GROUND 7

These issues were adopted by the Respondent.

The judgment of the trial Court is concise and clear. It was founded, as made out in the affidavits of the parties on the fact that the appellant collected from the Respondent the sum of N10,000,000.00 (Ten Million Naira) as purchase price for land (part payment) on behalf of the Ozim family. Not only did the Ozim family not receive this money but denied authorizing the appellant to sell their land. The appellant’s claim was clearly a liquidated money demand. The essence of the undefended list procedure is to prevent unnecessary delay. SeeG. M. O. Nworah & Sons Co. Ltd
vs. Akputa (2010) 9 NWLR (pt. 200) 443. The Respondents affidavit in his affidavit at the trial Court in support of his application to place the case in the undefended list clearly set out his case that the matter was a liquidated money demand for which the appellant did not establish in his counter-affidavit any real defence. The appellant’s affidavit did not disclose a defence on the merit nor did it disclose a triable issue. It was right for the trial Court therefore to proceed on the undefended list procedure. I must emphasis that the Court will enter judgment for the plaintiff where as in this case the defendant raises a sham defence to gain time or elongate litigation. See G. M. O, Nworah supra.

Finally, it is trite law that a judgment handed down under the undefended list is certainly one on the merit. See Obaro vs. Hassan (2013) LPELR 20089 (SC). I find no merit in appellant’s issues 1 & 2.

The appellant’s issue 3 is founded on a breach of S. 294(1) of the Constitution of the Federal Republic of Nigeria 1999 (as amended). He however completely turned a blind eye to S. 294(5) of the said Constitution which provides as follows:
– “The decision of a Court shall not be set aside or treated as a nullity solely on the ground of non-compliance with the provisions of Sub-section (1) of this section unless the Court exercising jurisdiction by way of appeal from or review of that decision is satisfied that the party complaining has suffered a miscarriage of justice by reason thereof.”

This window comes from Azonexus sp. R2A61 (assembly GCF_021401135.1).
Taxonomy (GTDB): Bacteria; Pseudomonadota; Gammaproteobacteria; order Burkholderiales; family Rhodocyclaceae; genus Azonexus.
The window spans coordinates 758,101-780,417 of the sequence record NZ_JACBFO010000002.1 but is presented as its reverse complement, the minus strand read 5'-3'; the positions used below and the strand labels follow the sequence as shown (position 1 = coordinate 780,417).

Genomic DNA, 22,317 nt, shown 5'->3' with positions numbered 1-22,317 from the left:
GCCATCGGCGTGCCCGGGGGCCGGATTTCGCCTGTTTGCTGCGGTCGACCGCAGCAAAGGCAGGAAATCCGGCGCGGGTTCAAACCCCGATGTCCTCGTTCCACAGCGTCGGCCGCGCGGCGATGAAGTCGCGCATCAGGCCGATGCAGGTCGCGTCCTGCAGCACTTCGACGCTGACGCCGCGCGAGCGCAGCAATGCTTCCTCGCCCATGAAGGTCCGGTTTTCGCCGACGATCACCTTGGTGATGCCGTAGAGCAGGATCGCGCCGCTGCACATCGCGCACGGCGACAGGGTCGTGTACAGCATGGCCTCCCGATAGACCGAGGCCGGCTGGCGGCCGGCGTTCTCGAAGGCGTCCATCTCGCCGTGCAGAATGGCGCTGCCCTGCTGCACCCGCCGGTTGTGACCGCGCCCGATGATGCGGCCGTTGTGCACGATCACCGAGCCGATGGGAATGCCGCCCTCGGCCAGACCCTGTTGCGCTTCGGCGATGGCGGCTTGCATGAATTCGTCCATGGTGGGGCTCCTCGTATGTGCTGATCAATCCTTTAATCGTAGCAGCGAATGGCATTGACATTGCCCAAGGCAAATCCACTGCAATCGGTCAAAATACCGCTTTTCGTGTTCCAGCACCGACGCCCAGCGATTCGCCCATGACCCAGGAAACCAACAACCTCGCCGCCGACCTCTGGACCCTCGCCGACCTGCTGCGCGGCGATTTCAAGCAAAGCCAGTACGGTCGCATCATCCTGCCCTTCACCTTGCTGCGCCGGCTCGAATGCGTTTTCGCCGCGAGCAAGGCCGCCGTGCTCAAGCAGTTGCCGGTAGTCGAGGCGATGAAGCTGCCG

There is absolutely nothing proffered by the appellant in his brief of argument to make me come to the conclusion that he has suffered any miscarriage of justice. The issues involved in this matter were determined by the trial Court purely on affidavit evidence. The issue of blurred memory does not arise. I agree that there was a breach of S. 294(1) of the 1999 Constitution, but S. 294(5) of the said Constitution was not established.

This appeal fails and it is hereby dismissed with N100,000.00 costs to the Respondent.

OREDOLA, J.C.A.

The draft of the lead judgment just delivered by my learned brother, Hon. Justice Raphael Chikwe Agbo, JCA, was made available to me. I have duly perused the same and I am in complete agreement with the well articulated reasoning and conclusion contained therein. I also agree with the orders made therein.

AWOTOYE, J.C.A.

I agree.

Appearances:

C. A. NNADI For Appellant(s)

J. I. OGAMBA WITH HIM I. F. DIKE For Respondent(s)